A. Ernest Fitzgerald

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A. Ernest (Ernie) Fitzgerald was a U.S. government employee from 1965 to 2006.

E. Fitzgerald.jpg

Biography[edit]

Fitzgerald was a member of the Senior Executive Service, a management systems deputy, Office of the Assistant Secretary of the Air Force for Financial Management and Comptroller, Headquarters US Air Force, Washington, DC[citation needed] He was responsible for the development of improved management controls generally, specifically including management information control systems, economic cost effectiveness analysis, statistical programs and analysis, cost estimating and analysis, and productivity enhancement and measurement. The latter responsibility includes supervising Air Force performance measurement activities.[citation needed]

Following service in the US Navy, Fitzgerald earned a bachelor of science degree in industrial engineering from the University of Alabama. He is a registered professional engineer and has worked on[clarification needed] several successful[why?] patents, including one issued in his name. He is the author of "The High Priests of Waste" and "The Pentagonists."

Career[edit]

After working for a number of years as an engineer and in management, Fitzgerald was employed by the U.S. Air Force as Deputy for Management Systems in 1965. While employed at the Pentagon Fitzgerald testified to Congress in 1968 and 1969 about the concealed cost overruns and the technical problems of the Lockheed C-5A transport plane. He was accused of revealing classified information and was fired on order of President Richard M. Nixon.

He later successfully appealed to the Civil Service Commission to be reinstated. Furthermore, he was involved in several legal cases that were significant in establishing presidential immunity and defining the rights of government employees, including the U.S. Supreme Court case Nixon v. Fitzgerald.

Whistleblower[edit]

In 1968, Fitzgerald reported a $2.3 billion cost overrun in the Lockheed C-5 aircraft program.[1] As a congressional witness before the Joint Economic Committee, he rejected the advice of Air Force officials and testified with candor and transparency about billions of dollars in avionics program cost overruns and other technical problems.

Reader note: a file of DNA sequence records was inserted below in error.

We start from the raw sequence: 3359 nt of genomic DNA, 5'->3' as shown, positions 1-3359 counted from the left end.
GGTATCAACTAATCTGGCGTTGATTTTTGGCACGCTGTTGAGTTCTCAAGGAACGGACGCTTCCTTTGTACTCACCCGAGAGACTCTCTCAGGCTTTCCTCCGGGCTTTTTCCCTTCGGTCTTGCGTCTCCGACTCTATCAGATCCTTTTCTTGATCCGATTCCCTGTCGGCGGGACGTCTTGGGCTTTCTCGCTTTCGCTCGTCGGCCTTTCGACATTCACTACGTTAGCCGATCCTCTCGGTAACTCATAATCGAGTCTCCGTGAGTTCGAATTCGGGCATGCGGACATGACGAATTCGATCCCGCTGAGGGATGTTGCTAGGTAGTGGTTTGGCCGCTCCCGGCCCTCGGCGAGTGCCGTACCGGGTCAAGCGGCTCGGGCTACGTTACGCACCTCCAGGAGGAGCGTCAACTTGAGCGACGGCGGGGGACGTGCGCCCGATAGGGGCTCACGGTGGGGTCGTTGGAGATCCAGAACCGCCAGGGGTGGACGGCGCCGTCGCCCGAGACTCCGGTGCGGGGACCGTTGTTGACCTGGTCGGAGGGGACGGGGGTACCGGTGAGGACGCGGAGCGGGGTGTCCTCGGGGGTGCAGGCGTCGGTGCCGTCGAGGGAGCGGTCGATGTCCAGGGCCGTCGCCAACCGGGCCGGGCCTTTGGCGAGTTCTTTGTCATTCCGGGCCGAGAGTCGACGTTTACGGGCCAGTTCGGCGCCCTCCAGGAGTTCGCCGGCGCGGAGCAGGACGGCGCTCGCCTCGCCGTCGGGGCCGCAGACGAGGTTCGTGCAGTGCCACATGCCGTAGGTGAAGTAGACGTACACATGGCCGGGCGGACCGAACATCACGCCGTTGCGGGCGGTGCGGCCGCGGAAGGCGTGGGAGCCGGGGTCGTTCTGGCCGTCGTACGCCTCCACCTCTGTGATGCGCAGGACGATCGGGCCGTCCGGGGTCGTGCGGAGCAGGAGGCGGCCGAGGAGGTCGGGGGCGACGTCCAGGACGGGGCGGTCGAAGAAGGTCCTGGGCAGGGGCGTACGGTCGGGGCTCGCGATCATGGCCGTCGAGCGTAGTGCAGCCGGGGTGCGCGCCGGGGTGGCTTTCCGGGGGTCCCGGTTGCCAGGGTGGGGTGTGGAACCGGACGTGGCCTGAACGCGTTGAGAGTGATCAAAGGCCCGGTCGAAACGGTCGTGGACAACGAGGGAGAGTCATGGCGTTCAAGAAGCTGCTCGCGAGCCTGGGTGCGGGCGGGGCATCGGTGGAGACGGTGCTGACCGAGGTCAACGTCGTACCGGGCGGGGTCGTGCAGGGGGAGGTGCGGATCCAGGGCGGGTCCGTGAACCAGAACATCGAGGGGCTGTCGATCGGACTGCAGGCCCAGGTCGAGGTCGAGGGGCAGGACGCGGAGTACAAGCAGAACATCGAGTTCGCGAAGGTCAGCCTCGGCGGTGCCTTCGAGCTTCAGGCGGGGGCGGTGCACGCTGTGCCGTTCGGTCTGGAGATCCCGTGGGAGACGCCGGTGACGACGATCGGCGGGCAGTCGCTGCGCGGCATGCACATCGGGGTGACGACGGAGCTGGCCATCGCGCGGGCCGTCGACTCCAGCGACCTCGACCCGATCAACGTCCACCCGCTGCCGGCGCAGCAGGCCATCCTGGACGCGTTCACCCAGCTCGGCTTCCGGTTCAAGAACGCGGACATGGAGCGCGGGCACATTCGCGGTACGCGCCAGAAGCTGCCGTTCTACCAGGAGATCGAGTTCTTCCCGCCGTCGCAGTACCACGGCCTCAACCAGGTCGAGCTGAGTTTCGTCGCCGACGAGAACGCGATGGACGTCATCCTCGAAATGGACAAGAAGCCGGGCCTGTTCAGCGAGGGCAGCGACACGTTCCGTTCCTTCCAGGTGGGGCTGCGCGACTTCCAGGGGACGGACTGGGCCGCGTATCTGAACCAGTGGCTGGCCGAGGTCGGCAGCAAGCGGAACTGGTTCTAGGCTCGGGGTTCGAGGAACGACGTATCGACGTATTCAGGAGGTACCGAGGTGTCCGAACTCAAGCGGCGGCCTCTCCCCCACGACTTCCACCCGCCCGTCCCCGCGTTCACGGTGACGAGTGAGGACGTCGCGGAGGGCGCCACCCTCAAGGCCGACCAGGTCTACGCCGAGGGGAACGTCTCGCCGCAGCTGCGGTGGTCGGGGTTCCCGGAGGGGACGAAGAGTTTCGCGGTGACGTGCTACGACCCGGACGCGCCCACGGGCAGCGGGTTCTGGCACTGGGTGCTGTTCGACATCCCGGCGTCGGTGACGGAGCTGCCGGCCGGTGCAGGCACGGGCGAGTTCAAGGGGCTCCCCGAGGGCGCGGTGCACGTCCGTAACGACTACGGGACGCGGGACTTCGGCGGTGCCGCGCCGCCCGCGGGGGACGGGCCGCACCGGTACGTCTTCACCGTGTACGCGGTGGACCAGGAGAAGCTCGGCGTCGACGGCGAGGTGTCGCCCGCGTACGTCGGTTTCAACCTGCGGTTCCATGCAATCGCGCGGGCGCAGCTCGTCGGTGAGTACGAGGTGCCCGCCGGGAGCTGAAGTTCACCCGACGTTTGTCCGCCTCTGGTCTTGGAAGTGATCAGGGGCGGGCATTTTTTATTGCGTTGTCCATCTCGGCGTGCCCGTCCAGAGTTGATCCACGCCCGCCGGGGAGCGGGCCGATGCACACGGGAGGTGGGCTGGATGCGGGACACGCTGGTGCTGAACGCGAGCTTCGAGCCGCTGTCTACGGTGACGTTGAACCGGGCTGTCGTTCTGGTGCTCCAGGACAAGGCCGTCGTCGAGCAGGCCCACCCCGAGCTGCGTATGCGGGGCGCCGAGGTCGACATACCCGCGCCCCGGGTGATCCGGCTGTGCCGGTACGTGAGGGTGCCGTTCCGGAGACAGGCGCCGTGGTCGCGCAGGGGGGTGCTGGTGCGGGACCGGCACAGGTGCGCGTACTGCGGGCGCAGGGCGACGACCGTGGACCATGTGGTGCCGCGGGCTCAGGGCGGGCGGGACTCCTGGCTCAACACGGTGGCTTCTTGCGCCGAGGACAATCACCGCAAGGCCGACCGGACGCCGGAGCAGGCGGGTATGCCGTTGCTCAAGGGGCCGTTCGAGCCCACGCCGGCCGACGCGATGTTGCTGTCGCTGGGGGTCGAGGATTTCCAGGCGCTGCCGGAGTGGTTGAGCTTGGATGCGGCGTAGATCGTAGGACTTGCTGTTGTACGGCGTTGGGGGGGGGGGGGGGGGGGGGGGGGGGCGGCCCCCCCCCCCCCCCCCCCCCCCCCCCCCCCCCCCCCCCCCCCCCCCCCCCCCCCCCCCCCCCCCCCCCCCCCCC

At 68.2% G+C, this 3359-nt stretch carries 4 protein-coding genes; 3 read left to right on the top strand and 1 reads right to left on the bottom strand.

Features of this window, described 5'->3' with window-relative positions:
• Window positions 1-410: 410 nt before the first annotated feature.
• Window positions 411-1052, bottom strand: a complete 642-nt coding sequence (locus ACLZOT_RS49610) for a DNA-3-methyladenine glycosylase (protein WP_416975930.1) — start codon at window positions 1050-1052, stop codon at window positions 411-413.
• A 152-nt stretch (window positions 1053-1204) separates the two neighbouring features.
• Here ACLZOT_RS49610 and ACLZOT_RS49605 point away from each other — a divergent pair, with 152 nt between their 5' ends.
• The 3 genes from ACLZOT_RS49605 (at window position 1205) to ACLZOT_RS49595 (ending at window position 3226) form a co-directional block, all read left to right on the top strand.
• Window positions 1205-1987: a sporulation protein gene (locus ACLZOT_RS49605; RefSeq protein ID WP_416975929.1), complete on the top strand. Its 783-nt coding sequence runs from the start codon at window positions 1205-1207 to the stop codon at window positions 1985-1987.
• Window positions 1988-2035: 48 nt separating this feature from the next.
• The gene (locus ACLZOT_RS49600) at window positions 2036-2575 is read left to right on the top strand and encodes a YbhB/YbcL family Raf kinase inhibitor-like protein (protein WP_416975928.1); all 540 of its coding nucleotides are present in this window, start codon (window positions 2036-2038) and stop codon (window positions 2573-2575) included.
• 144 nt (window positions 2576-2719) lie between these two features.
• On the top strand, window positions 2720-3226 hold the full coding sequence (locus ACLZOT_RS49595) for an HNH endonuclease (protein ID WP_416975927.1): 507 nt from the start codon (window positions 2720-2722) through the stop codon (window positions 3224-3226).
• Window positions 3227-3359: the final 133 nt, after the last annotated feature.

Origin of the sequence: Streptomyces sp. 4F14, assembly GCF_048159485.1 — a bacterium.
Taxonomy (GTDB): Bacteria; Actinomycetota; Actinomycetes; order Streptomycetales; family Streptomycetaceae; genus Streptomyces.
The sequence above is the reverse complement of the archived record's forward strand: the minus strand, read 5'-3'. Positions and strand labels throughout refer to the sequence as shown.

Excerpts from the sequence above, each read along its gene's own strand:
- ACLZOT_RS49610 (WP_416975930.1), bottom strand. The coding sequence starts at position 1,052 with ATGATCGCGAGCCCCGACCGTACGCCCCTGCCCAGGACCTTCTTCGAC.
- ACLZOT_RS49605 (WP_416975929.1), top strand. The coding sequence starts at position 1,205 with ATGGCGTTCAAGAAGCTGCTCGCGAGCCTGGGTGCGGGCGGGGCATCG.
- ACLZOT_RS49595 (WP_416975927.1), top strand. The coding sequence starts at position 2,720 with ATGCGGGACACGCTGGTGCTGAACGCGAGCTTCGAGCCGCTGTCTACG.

In response to Fitzgerald's testimony, President Richard M. Nixon directed that he be fired. "It was reported that Nixon told aides to 'get rid of that son of a bitch.'" In executing the president's order, Fitzgerald was ultimately terminated by Defense Secretary Melvin Laird.

Because of his candor and commitment to the truth, Fitzgerald was a driving force for whistleblower protections. Fitzgerald continued to fight a four decade long campaign against fraud, waste, and abuse within the Department. Consequently, he was instrumental in the enactment of the Civil Reform Act of 1978, a precursor to the Whistleblower Protection Act of 1989.

Career Chronology[edit]

  1. 1951 -1953, quality control engineer, Stockham Valves and Fitting Co., Birmingham, Ala.
  2. 1953 - 1954, quality control engineer, Hayes Aircraft Corp.
  3. 1954 - 1957, senior plant industrial engineer, Kaiser Aluminum and Chemical Corp.
  4. 1957 - 1961, managing associate and principal, Arthur Young and Co.
  5. 1962 - 1965, president, Performance Technology Corp.
  6. 1965 - 1970, deputy for management systems, U.S. Air Force
  7. 1970 - 1973, consultant to Joint Economic Committee, House Post Office and Civil Service Commission, and corporate director of Rockland Industries
  8. 1973 - 1982, deputy for productivity management, U.S. Air Force
  9. 1982 - 2006, management systems deputy, Office of the Assistant Secretary of the Air Force for Financial Management and Comptroller, Headquarters U.S. Air Force, Washington, D.C.

Awards and honors[edit]

Professional Memberships and Associations[edit]

Books[edit]

See also[edit]

Notes[edit]

References[edit]

 This article incorporates public domain material from the United States Government document "The Journal of Public Inquiry Spring/Summer 2009".